|Nguyen Duc Anh, senior associate, Dentons LuatViet |
Merger control generally refers to the process of reviewing economic concentrations in accordance with competition regulations. It is adopted to prevent anti-competitive effects of such economic concentrations and has ex-ante regimes, meaning that competition authority must conduct their review prior to the completion of economic concentrations.
The primary merger control legislations in Vietnam are the Law on Competition and Decree No.35/2020/ND-CP dated March 2020 providing guidelines to the Law on Competition 2018. The law stipulates, inter alia, the definition of economic concentration, notification thresholds, dossier requirements, the review process, and violations of the merger control regime.
The Vietnam Competition Commission (VCC), which was established in April 2023, is Vietnam’s principal competition authority. Under the purview of the Ministry of Industry and Trade, the VCC assumes the functions of overseeing the merger control regime and imposing fines and remedies accordingly.
In the context of "economic concentration," this term encompasses various transactions such as mergers, acquisitions, consolidations, and joint ventures.
A merger refers to the transfer of assets, rights, obligations, and interests from one or more enterprises to another, resulting in the termination of the merging entity's business activities or existence. An acquisition involves the direct or indirect purchase of sufficient capital or assets of another enterprise to gain control or governance over the acquired entity or its business lines.
Control or governance is established when the acquiring enterprise meets specific criteria, such as obtaining more than half of the target's charter capital or voting shares, ownership or right to use over half of the target's assets in a business line, or certain rights over the target's decision-making processes.
Consolidation occurs when two or more enterprises transfer all their assets, rights, obligations, and interests to form a new entity, simultaneously terminating the business activities or existence of the consolidating enterprises.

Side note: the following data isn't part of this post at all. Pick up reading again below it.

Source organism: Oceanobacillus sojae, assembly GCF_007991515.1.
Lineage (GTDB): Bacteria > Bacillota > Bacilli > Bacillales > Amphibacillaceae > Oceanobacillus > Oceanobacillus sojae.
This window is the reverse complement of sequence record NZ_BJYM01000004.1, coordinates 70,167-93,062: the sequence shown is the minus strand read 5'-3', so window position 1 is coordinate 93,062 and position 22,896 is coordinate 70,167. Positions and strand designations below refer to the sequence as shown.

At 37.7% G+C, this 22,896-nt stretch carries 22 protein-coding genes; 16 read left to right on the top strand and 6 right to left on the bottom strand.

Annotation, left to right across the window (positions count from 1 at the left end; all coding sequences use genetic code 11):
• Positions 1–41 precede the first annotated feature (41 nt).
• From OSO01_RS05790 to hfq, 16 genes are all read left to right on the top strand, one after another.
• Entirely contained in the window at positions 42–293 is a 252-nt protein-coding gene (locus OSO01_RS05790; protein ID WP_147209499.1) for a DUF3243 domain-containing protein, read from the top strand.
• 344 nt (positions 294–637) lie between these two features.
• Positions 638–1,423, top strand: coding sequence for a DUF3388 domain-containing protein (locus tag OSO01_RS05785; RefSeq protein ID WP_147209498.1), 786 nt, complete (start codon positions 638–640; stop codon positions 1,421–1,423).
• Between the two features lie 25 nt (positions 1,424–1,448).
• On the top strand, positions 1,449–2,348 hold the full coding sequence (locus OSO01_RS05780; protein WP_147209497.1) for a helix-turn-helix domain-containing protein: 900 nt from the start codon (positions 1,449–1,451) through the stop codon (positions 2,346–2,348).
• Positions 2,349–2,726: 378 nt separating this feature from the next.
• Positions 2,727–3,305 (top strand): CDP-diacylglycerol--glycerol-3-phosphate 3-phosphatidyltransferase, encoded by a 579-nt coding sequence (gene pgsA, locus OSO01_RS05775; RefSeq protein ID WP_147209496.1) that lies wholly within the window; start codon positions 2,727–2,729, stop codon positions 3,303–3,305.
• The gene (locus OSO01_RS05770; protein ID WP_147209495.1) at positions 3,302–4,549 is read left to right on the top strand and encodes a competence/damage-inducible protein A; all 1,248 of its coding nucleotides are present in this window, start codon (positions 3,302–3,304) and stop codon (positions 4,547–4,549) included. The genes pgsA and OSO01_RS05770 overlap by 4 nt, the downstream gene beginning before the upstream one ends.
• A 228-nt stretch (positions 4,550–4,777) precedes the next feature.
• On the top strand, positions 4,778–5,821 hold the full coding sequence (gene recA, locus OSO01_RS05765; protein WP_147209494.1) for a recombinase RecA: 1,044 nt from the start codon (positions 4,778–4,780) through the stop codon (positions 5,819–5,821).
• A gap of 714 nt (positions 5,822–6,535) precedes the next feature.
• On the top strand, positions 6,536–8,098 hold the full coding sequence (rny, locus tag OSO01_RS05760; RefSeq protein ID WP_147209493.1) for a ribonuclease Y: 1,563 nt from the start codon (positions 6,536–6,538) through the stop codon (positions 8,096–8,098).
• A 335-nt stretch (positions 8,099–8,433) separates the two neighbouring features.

Lastly, a joint venture refers to multiple enterprises contributing assets, rights, obligations, and interests to establish a new enterprise.
However, Vietnamese competition regulations do not provide any explicit exemptions to transactions that inherently raise no competition concerns and should not be subject to merger filing requirements.
For instance, internal restructuring transactions within enterprises under the control of the same ultimate parent (intra-group transaction) pursuant to which it does not change the control of such group on the relevant market. Another example is that foreign to foreign economic concentrations with no local nexus (e.g., where the target does not generate any revenue on Vietnam market). These transactions are unlikely to raise any competition concerns, but might still trigger merger filing requirements if any notification thresholds are met.
As such, a merger filing requirement is triggered when an economic concentration reaches or exceeds any notification thresholds. All enterprises to the transaction must jointly submit a merger filing dossier to the VCC.
In addition, there are other legislations governing economic concentrations in particular industries. These provisions do not override merger control regulations under the Law on Competition; rather, they exist alongside the law.
Specifically, in the insurance industry, an enterprise must obtain written approval from the Ministry of Finance if it transfers shares or contributed capital resulting in a shareholder holding at least or less than 10 per cent of the company’s charter capital; restructures by way of division, merger, consolidation, dissolution, or conversion of legal form.
For credit institutions, they must obtain written approval from the State Bank of Vietnam if it is restructured by method of division, demerger, consolidation, merger, acquisition, or conversion of legal form.
With respect to telecommunications, prior to economic concentration, telecommunications enterprises that have a combined market share of 30-50 per cent on the relevant market must notify the Ministry of Information and Communications.
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